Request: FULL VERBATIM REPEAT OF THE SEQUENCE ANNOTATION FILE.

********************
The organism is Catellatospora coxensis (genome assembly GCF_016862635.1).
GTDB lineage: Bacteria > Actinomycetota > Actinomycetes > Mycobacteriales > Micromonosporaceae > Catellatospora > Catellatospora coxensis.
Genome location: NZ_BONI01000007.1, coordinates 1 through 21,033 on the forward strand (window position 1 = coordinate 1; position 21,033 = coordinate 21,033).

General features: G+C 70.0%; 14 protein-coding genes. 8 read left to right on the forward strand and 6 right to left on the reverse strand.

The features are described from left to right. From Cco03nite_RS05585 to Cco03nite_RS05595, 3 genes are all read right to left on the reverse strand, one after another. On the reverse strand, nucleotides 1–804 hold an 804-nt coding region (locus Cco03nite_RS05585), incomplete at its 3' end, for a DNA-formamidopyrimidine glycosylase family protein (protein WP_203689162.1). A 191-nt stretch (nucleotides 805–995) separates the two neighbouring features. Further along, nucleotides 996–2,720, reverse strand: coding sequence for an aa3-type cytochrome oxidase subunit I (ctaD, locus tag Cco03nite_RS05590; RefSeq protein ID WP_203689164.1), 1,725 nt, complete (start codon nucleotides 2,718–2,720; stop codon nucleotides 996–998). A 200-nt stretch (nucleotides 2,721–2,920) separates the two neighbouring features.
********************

The organism is Catellatospora coxensis (genome assembly GCF_016862635.1).
GTDB lineage: Bacteria > Actinomycetota > Actinomycetes > Mycobacteriales > Micromonosporaceae > Catellatospora > Catellatospora coxensis.
Genome location: NZ_BONI01000007.1, coordinates 1 through 21,033 on the forward strand (window position 1 = coordinate 1; position 21,033 = coordinate 21,033).

General features: G+C 70.0%; 14 protein-coding genes. 8 read left to right on the forward strand and 6 right to left on the reverse strand.

The features are described from left to right. From Cco03nite_RS05585 to Cco03nite_RS05595, 3 genes are all read right to left on the reverse strand, one after another. On the reverse strand, nucleotides 1–804 hold an 804-nt coding region (locus Cco03nite_RS05585), incomplete at its 3' end, for a DNA-formamidopyrimidine glycosylase family protein (protein WP_203689162.1). A 191-nt stretch (nucleotides 805–995) separates the two neighbouring features. Further along, nucleotides 996–2,720, reverse strand: coding sequence for an aa3-type cytochrome oxidase subunit I (ctaD, locus tag Cco03nite_RS05590; RefSeq protein ID WP_203689164.1), 1,725 nt, complete (start codon nucleotides 2,718–2,720; stop codon nucleotides 996–998). A 200-nt stretch (nucleotides 2,721–2,920) separates the two neighbouring features.